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Plenary speakers

Opening plenary lecture

Hiroshi Amano, Nagoya University, Japan
Development of GaN based devices and future prospects

Plenary speakers

Rudolf Bratschitsch, Universität Münster, Germany
Atomically thin semiconductors light up

Aymeric Delteil, ETH Zurich, Switzerland
Spin-photon interface and distant entanglement of quantum dot spins

Mateusz Goryca, Institute of Experimental Physics, Warsaw University, Poland
Coherent Precession of an Individual 5/2 Spin

Martin Kamp, Universität Würzburg, Germany
High-performance interband cascade lasers for the 3-7 µm wavelength range

Andreas Knorr, Technische Universität Berlin, Germany
Ultrafast electron kinetics in graphene

Marcin Konczykowski, Ecole Polytechnique, France
Irradiation induced doping of topological insulators

Sebastian Loth, Max Planck Institute for Solid State Research, Stuttgart, Germany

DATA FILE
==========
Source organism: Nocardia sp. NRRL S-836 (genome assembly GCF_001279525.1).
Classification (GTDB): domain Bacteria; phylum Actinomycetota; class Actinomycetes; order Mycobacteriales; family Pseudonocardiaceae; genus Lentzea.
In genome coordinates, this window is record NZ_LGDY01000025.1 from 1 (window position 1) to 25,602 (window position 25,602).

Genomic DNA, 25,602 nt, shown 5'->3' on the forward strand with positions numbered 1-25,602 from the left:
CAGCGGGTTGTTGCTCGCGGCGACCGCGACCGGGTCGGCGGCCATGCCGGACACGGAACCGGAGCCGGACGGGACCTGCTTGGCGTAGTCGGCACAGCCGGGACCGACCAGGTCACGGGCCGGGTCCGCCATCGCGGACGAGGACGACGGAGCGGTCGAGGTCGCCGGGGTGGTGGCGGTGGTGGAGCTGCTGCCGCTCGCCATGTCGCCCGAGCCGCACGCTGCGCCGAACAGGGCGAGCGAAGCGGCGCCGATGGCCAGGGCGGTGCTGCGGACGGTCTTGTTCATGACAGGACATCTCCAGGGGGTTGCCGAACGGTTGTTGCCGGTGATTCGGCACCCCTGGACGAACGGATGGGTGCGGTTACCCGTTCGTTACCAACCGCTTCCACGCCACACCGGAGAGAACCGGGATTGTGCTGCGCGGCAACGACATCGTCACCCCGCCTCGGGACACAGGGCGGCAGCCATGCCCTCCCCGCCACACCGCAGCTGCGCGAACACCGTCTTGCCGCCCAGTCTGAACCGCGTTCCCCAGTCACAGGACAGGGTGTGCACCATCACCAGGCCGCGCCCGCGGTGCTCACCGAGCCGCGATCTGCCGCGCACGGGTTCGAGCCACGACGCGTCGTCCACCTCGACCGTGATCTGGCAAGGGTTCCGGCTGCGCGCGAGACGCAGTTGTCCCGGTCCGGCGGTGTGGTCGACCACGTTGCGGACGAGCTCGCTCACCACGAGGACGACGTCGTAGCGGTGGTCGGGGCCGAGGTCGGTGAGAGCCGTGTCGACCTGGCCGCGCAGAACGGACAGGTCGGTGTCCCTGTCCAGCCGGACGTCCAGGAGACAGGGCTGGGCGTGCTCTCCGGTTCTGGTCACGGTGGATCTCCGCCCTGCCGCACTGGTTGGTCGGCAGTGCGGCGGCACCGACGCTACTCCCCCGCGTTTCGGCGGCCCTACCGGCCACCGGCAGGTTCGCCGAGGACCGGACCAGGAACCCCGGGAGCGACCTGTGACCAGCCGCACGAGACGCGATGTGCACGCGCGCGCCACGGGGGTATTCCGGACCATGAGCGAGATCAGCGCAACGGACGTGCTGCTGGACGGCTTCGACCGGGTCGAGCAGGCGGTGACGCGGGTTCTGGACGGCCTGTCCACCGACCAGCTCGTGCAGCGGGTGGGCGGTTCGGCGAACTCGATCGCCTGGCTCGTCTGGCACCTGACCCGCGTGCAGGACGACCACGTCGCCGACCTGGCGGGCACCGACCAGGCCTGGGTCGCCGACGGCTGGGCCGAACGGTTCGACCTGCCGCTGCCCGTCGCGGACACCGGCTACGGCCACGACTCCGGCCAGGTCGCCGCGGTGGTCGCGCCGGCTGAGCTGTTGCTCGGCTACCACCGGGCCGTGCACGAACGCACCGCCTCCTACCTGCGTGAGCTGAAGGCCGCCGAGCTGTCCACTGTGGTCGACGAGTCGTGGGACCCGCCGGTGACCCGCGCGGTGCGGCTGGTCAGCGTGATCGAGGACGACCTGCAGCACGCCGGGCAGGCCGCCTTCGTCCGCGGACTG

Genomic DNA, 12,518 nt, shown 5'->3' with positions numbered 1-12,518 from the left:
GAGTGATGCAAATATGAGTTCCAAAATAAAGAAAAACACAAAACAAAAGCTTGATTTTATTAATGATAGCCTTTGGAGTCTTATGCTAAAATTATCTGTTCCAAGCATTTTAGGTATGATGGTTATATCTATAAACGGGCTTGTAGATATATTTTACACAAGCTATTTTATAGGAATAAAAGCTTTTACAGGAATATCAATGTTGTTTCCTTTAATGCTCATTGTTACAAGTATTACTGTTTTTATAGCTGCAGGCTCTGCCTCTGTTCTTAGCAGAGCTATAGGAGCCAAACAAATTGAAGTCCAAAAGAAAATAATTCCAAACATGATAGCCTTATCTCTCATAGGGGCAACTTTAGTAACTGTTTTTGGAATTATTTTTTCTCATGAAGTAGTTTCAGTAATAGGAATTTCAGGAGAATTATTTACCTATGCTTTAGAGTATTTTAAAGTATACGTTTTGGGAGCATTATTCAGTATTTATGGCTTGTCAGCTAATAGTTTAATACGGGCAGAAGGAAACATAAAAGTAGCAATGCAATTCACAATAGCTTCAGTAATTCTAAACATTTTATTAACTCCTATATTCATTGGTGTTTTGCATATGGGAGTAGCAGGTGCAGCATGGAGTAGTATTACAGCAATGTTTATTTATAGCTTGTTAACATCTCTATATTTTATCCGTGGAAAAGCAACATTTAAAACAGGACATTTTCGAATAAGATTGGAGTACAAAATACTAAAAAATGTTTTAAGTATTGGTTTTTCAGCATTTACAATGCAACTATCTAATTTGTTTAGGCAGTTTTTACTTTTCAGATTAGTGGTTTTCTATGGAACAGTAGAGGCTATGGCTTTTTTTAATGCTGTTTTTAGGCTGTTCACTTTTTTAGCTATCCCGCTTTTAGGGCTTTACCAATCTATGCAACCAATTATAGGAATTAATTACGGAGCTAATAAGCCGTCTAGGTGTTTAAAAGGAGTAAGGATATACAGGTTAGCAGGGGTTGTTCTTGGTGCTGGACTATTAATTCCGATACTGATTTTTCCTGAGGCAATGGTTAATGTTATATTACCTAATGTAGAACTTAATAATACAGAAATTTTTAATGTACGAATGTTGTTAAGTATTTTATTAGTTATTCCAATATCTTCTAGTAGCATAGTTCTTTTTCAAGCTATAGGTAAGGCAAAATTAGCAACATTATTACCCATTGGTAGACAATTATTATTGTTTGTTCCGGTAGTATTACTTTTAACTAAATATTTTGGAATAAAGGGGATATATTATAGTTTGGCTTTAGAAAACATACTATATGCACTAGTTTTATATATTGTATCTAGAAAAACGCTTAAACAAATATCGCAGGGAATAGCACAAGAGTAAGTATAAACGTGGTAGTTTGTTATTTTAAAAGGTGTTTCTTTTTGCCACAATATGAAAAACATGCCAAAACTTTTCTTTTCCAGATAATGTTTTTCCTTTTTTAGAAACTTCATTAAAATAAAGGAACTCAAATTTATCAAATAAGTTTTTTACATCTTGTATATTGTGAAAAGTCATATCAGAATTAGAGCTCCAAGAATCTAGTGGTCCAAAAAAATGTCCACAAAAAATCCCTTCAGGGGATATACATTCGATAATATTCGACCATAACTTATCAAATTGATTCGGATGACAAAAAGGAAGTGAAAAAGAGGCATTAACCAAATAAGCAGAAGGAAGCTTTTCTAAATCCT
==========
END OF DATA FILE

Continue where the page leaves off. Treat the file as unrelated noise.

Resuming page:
Fundamentals of quantum-limited spintronics with atoms on surfaces

Robin Nicholas, Oxford University, United Kingdom
Quantum Hall effect in graphene: Breakdown, disorder and energy loss rates

Benjamin Piot, LNCMI, Grenoble, France
Using Nuclear Spins To Probe New Electronic States In Low Dimensional Systems

Artur Podhorodecki, Institute of Physics, Wroclaw University of Technology, Poland
Lanthanides doped nanocrystals - synthesis, optical properties and biomedical applications

Paweł Prystawko, Institute of High Pressure Physics of the Polish Academy of Sciences, Poland
Electronic Devices based on 2DEG in Nitride polar structures

Steven H. Simon, University of Oxford, United Kingdom
Topological Matter and Why You Should be Interested

Cezary Śliwa, Institute of Physics of the Polish Academy of Sciences, Poland
The physics of ferromagnetic semiconductors: from symmetry to micromagnetic properties

Claude Weisbuch, UCSB Santa Barbara, USA
Challenges and new concepts of semiconductor light emitters

Qi-Kun Xue, State Key Laboratory of Low-imensional Quantum Physics, Beijing, China
Atomic-Level Control of Quantum Material Growth: From Quantized Anomalous Hall Effect to Interface-Enhanced High Tc Superconductivity